1. Institutions must provide a safe means for harassment allegations to be reported, assessed, investigated and resolved.

  2. Observers of harassment have an obligation to report instances to the appropriate institution.

Treatment of Subordinates

Definition: In science-focused workplaces, subordinates can include but are not limited to students, postdoctoral researchers, and technical staff in permanent positions and in temporary or visiting positions. The relationship between supervisor and subordinate often includes a tension between timely delivery of goal-driven research to a sponsor by an investigator and provision for the well-being of the people who participate in the work. Because of the power imbalance between supervisor and subordinate, it is often difficult for victims to report any form of harassment by a supervisor, including sexual harassment. Supervisors must clearly understand their responsibilities in creating an environment where all individuals can feel safe and succeed.


  1. Subordinates should always be treated with respect and with concern for their well-being. Their supervisors have the responsibility to facilitate their research, educational, and professional development, to ensure they have the knowledge and training to perform their work safely, to promote their timely advancement to the next stage of career development, and to provide a supportive working environment and fair compensation.

  2. Institutions have a responsibility to support subordinates by providing confidential mechanisms for them to express feedback, report harassment and other harmful treatment, and raise concerns without fear of retribution.

  3. Contributions of subordinates should be properly acknowledged in publications, presentations, and performance appraisals. In particular, subordinates who have made significant contributions to the concept, design, execution, or interpretation of a research study should be afforded the opportunity of authorship of resulting publications.

  4. Supervisors and/or other senior scientists should not be listed on papers of subordinates unless they have also contributed significantly to the concept, design, execution or interpretation of the research study.

  5. Mentoring of students, postdoctoral researchers, and employees with respect to intellectual development, professional and ethical standards, and career guidance, is a core responsibility for supervisors and senior, established scientists. Periodic communication of constructive performance appraisals is essential for individuals to thrive in the work and research environments. It is the responsibility of any professional physicist who is in a supervisory role to adhere to good work-place practices as it relates to mentoring and performance appraisals.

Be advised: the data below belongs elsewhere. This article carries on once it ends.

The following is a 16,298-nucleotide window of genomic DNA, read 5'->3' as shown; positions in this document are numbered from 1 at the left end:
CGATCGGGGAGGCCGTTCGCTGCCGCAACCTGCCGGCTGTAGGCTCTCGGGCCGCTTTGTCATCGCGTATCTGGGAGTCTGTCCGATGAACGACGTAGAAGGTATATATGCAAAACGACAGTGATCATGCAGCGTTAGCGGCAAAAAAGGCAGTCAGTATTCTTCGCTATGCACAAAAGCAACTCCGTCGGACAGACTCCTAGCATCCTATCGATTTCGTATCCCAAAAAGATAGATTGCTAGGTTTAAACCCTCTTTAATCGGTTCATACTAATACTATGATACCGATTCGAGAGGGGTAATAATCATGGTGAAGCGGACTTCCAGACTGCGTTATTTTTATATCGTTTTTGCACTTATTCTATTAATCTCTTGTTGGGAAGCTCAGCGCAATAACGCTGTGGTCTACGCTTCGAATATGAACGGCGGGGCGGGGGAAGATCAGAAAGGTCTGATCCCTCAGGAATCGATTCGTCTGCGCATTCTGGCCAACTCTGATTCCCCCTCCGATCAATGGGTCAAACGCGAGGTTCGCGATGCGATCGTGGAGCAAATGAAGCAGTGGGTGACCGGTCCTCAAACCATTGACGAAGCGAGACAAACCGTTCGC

6. Institutions must inform students, postdoctoral researchers, and employees where they can get help to resolve conflicts, and where they can report harassment including sexual harassment.

Code of Conduct for Meetings

Definition: Creating a supportive environment to enable scientific discourse at meetings such as conferences and workshops is the responsibility of all participants. Participants need to treat each other with respect and consideration to create a collegial, inclusive, and professional environment that successfully advances physics.

Disrespect and harassment include but are not limited to offensive behavior and language, discriminatory jokes or comments, unwanted touching or attention, unwanted sexual advances, offensive images, photography without permission, and stalking. They also include sabotage of others’ presentations, making false reports of harassment, and similar malicious behaviors.  Just as the falsification of data is seen as scientific misconduct, these behaviors are considered to be in this same category.

If participants observe inappropriate comments or actions, and personal intervention seems appropriate and safe, consideration of all parties involved should be made before intervening. The policy of the APS is that violations of this code of conduct at its own meetings will not be tolerated, and the APS will pursue an appropriate course of action if complaints are received. The policy applies to attendees, vendors, APS staff, volunteers, and all other stakeholders at APS meetings.


  1. All participants in scientific meetings will conduct themselves in a manner that is welcoming to all and free from any form of discrimination, harassment, or retaliation.